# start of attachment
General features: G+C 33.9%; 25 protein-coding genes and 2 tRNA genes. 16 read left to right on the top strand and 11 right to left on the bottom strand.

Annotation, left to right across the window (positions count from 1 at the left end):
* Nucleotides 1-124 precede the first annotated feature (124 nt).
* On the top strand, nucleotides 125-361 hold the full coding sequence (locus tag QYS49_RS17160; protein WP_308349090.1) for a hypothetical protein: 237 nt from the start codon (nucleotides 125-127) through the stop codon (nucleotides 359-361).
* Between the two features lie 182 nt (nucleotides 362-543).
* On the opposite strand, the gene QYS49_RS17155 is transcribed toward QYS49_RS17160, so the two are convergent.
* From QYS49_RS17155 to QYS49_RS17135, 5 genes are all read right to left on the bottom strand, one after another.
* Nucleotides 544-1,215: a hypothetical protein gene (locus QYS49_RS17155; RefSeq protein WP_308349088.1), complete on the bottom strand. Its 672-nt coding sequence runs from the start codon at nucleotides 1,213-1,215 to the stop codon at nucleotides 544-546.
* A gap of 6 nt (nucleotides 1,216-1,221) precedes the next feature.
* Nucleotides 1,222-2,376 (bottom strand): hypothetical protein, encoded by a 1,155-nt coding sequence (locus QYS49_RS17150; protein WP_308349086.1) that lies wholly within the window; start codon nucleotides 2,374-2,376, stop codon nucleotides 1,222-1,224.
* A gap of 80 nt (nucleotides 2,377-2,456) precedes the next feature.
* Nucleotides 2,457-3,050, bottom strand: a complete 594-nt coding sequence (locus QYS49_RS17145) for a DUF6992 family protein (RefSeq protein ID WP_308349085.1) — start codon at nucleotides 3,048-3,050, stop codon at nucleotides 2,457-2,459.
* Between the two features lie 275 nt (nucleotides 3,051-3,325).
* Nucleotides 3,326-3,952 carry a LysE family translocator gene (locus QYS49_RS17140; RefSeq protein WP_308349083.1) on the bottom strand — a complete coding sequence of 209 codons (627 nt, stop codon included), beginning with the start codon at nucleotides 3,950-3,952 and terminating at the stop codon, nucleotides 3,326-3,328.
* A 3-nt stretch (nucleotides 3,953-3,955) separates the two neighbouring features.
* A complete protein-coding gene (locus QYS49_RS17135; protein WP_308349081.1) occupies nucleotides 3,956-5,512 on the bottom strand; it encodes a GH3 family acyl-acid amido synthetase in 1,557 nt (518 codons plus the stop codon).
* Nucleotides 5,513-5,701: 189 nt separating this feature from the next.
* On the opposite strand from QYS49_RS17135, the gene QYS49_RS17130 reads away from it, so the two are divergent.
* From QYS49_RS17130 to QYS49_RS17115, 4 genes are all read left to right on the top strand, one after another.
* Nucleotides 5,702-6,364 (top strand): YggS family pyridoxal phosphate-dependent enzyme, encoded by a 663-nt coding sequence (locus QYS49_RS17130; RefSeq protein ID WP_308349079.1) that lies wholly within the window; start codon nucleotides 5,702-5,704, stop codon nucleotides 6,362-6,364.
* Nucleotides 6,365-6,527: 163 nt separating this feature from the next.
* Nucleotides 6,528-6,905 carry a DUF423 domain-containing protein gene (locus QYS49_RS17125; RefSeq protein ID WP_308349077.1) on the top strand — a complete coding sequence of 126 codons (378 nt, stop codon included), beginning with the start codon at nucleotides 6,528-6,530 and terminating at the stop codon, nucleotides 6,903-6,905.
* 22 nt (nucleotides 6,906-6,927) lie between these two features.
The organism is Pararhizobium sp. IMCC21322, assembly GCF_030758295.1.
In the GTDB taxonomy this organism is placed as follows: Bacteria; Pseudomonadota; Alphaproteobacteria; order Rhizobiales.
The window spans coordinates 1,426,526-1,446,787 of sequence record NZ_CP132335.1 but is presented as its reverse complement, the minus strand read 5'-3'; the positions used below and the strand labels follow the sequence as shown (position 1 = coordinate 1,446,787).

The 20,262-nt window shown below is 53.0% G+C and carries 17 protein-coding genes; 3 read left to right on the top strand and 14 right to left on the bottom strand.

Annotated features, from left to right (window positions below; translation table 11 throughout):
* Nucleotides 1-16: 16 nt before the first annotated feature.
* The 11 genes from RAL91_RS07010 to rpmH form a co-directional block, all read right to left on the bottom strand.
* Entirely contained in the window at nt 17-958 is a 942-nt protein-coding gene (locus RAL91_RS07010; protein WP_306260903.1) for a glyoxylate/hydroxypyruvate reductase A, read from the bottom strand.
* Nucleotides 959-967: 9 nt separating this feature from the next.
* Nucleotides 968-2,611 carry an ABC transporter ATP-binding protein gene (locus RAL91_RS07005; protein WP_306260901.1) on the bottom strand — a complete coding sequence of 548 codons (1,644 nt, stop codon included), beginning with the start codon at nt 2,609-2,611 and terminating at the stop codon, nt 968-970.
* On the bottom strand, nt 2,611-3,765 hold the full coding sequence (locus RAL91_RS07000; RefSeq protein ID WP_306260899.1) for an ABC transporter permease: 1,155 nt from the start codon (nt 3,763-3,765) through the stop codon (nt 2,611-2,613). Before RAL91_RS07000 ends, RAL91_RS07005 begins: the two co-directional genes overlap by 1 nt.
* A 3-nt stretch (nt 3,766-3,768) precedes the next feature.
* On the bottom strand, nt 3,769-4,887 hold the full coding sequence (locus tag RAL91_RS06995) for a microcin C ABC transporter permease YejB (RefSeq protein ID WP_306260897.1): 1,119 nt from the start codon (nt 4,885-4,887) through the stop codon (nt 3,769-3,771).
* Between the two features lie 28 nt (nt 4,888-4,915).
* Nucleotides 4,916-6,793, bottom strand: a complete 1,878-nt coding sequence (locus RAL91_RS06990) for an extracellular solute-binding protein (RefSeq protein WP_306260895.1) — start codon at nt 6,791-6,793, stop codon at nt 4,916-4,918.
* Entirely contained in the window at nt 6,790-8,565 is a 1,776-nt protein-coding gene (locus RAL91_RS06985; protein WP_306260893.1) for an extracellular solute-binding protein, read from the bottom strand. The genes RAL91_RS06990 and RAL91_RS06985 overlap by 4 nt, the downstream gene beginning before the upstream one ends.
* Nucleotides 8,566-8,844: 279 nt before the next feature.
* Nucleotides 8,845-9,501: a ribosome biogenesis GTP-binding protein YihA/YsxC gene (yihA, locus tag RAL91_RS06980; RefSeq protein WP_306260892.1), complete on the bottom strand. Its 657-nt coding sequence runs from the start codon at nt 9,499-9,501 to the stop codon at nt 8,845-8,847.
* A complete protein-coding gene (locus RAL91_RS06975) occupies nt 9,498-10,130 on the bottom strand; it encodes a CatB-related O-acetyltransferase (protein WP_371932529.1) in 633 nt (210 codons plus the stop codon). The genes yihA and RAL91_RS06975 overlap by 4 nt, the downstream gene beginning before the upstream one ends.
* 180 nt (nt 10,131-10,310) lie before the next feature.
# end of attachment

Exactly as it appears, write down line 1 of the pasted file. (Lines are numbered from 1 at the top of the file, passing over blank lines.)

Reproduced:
General features: G+C 33.9%; 25 protein-coding genes and 2 tRNA genes. 16 read left to right on the top strand and 11 right to left on the bottom strand.